[* ]“If you think it worth while” to make any reform.] Of the letter thus alluded to, the words are—“If you should think it worth while to rectify the practice which has obtained” . . . . . . Here we see—alas!—a jeofail: a jeofail in the shape of a misrecital: an error large enough, had it been properly placed, to have given impunity to a murderer or an incendiary, and sent them out to commit fresh murders or light up fresh fires. An error? But to what cause shall it be imputed?—to laches in the clerk?—not it indeed:—to astutia, and welcome:—to laches?—presumptuous thought!—such weaknesses the law suffers not to be imputed to such clerks.—Some other cause must therefore be found for it:—but of this presently.
[* ]Never seen the least inconvenience.] As to the practices and results, in which his lordship’s good fortune in not seeing “any the least inconvenience,” is thus declared, they have already been brought to view.
[† ]Inconvenience . . . . . from . . . . distance.] On the subject of inconvenience in this shape, see the next Chapter.
[‡ ]To obtain . . . . attendance . . . . expedient to summon such as live near to London.] Expedient? Yes:—and that on two accounts. 1. Men fit for guinea-men are more plentiful near to London than at a distance. 2. For a guinea, with the chance, and that not a bad one, of earning several more guineas than one, not to speak of a good dinner, many a man would be content to come a mile or two, who would not be content to come “fifteen” miles;—the distance spoken of by his lordship immediately after as having been a subject of complaint. A mile or two a gentleman may come on foot; fifteen miles, unless it be for a wager, he will scarce ever come otherwise than with horse or carriage.
[∥ ]Otherwise . . . . little expectation of . . . . full special juries.] To the packing system, this fulness on the part of special juries is rendered material and subservient by more circumstances than one:—
[* ]Complaints . . . . of having been brought fifteen miles.] Of the comparative amount of this hardship, something has been said already (Part I. Chap. IV. § 5,) and something more may perhaps be to be said anon. At present, what seems to call for notice is—the service rendered to the packing system by the sort of oppression thus complained of, taking into the account the complaints that were the fruit of it.
[† ]Instructing jury after jury . . . exposes both parties, &c.] Symptoms of somnolency begin to discover themselves: and, on the part of the jurors or others, to whom the instruction is to be applied, if of this sort be the form in which it is to be administered, some danger there seems to be, lest the somnolency should be found contagious, and “the points” do as well as they can, without being “understood” at all.
[* ]Few verdicts from which I should have dissented, had I been one, &c.] Verdict and dissent? dissent, and, on the part of a supposed juryman, from a verdict? Strange and never-before-associated ideas! Alas! were these waking or sleeping thoughts? In what region of romance were the thoughts of his Lordship wandering, when in idea he heard a verdict pronounced by a jury, and himself a dissenting member of it? By what process were two phenomena, which in real life are so incompatible, brought together by his learned fancy? Speaking with respect—but, forasmuch as all this is but supposition, speaking out—was it that his Lordship was pleased to perjure himself? joining in one of those “perjuries” which Judge Blackstone has found so well associated with “piety,” and which the humanity of so many of his reverend brethren have so frequently, so frankly, and so successfully manifested?—was it then that thus in vision he was pleased to perjure himself, declaring assent by his lips while dissent was in his breast? or was it, that at the end of a certain number of days and nights of inanition, having fainted under the torture, he had thus by silence given opportunity to that verdict, to which his assent, expressed either by words or action, could not by any agonies have been extorted?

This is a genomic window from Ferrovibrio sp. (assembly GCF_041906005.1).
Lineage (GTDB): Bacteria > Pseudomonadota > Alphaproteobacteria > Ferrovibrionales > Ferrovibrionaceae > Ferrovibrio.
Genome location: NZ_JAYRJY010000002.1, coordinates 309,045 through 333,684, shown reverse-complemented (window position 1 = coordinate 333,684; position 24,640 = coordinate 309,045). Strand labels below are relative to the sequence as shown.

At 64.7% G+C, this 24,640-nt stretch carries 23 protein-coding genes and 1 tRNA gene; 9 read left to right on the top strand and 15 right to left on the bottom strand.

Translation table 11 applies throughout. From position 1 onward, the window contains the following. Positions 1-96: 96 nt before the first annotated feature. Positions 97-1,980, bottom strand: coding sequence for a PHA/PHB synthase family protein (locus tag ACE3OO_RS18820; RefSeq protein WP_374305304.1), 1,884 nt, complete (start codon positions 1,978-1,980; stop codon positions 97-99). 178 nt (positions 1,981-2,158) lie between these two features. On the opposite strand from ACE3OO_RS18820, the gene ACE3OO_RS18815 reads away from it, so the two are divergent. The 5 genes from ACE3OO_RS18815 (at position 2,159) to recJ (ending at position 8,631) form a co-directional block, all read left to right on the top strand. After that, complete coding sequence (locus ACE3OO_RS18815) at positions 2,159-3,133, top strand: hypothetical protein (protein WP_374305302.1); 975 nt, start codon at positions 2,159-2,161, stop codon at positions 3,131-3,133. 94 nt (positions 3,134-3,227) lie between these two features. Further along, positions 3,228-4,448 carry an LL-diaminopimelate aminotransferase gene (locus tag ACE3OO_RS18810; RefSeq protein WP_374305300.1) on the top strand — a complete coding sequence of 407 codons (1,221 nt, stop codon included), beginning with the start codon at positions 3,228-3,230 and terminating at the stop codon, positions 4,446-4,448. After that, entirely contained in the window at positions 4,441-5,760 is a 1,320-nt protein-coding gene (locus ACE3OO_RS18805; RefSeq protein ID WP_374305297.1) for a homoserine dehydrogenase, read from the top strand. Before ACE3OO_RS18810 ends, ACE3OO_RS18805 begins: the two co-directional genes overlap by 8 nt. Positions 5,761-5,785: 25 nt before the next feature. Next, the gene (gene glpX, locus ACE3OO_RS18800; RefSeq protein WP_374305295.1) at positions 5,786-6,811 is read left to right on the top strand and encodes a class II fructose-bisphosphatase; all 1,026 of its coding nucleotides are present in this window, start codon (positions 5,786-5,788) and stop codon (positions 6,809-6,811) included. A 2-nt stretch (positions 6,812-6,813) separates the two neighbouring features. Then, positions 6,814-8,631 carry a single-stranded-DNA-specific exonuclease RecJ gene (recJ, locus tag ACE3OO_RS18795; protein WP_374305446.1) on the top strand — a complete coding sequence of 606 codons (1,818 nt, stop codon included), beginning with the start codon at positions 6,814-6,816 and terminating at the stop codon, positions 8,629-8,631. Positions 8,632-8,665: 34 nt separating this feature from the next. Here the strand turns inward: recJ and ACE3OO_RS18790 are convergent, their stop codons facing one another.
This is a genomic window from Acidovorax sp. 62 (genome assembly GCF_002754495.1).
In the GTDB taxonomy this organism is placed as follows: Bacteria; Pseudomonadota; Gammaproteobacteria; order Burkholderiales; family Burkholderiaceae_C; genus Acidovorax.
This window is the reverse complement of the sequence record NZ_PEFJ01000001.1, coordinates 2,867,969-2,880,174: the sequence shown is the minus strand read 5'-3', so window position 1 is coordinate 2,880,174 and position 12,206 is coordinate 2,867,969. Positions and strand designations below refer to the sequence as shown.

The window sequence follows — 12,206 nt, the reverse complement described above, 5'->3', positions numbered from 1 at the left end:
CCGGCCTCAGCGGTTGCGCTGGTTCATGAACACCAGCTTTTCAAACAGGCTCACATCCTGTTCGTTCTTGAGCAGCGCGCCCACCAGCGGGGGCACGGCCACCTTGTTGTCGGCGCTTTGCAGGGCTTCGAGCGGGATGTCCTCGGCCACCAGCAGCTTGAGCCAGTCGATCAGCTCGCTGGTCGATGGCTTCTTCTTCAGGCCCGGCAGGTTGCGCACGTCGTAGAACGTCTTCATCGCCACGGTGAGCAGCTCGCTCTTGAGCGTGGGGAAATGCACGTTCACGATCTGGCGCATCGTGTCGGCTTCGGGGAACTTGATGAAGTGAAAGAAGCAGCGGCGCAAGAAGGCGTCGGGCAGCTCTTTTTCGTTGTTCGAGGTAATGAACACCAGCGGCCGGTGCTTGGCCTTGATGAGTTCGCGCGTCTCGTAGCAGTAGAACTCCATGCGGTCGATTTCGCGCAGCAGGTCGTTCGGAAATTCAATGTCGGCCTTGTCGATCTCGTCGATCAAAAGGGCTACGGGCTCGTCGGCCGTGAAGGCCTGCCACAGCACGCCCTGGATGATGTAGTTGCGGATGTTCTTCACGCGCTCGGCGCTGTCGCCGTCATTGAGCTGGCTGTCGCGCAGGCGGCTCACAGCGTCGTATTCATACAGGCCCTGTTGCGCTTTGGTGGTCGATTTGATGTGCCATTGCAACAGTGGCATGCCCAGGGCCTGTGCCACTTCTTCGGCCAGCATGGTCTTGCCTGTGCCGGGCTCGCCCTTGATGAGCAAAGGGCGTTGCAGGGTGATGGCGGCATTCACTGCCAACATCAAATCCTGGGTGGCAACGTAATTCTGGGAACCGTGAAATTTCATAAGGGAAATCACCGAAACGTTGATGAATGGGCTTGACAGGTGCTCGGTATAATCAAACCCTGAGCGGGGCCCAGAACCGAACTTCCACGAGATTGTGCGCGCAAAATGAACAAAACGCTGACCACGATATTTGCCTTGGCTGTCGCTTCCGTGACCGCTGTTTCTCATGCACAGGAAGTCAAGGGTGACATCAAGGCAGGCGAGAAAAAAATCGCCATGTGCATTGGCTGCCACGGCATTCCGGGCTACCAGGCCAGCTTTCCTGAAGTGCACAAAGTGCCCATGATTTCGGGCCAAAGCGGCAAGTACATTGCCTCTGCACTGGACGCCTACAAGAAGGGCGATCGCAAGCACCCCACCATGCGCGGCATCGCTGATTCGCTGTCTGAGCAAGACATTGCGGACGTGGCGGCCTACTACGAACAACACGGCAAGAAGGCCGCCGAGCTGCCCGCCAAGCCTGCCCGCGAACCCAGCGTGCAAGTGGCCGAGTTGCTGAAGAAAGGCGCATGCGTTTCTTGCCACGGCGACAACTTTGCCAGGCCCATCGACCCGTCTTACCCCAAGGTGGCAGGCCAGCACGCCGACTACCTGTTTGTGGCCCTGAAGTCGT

[† ]Favourable to the defendants.] Taking for granted, which I do sincerely and without difficulty, that the cases alluded to by his Lordship under the description of cases in which he “should have dissented from the verdict”—it being as above “favourable to the defendant”—were cases in which it was unjustly favourable, corruption by individuals has already been stated, in another place, (Part I. Chap. IV.) as an operation in which the effect in question may, with no slight appearance of probability, have had its cause.
[* ]Having seen no reason to complain.] For seen, ought we not rather to read felt? Felt? no: for complaining of a system so avowedly convenient, and so declaredly cherished, felt, we may well believe, no reason ever has been, by the reverend and learned judge. But seen . . . . . ? no; nor perhaps that neither: for when a man’s eyes are shut, what is there that he can see?
[† ]It must be left to your own discretion, whether you will risk.] Left to the sheriff’s own discretion? Yes, so it was: viz. to risk or not to risk: forasmuch as to that discretion that choice could not but be left. But when the discretion had been exercised, the choice made, and the risk incurred, the success of the measure risked, was it left in any such rash and irregular hands? Not it indeed: no, it found its way into regular and well-practised hands: well-practised, and well-instructed (it may well be believed) in the art of weighing practical and official inconvenience against speculative convenience. See Chap. IX. Transactions at the Remembrancer’s.
[‡ ]The making us better than well.] We are come at length to the grand instrument of defence, by which the scheme of the assailants of the packing system was finally to be blown up, and at the same time, by delicate and well-turned ridicule, covered with contempt: the well-pointed epigram, made out of the Italian epitaph, which, if a little of the stalest, was not the less fit for the purpose:—
Thus done into English by T. Sternhold and J. Hopkins:—
Ah, poor Sir Richard! Little did the good Archbishop, when some seven or eight-and-forty years ago, in the royal school at Westminster, he was delivering, to the furture Lord Chief Baron, the splendid and well-earned fourpence, think of the doom he was preparing for you! Ah, poor Sir Richard! Well—if slain you are, it has not been by an indelicate or ignoble hand.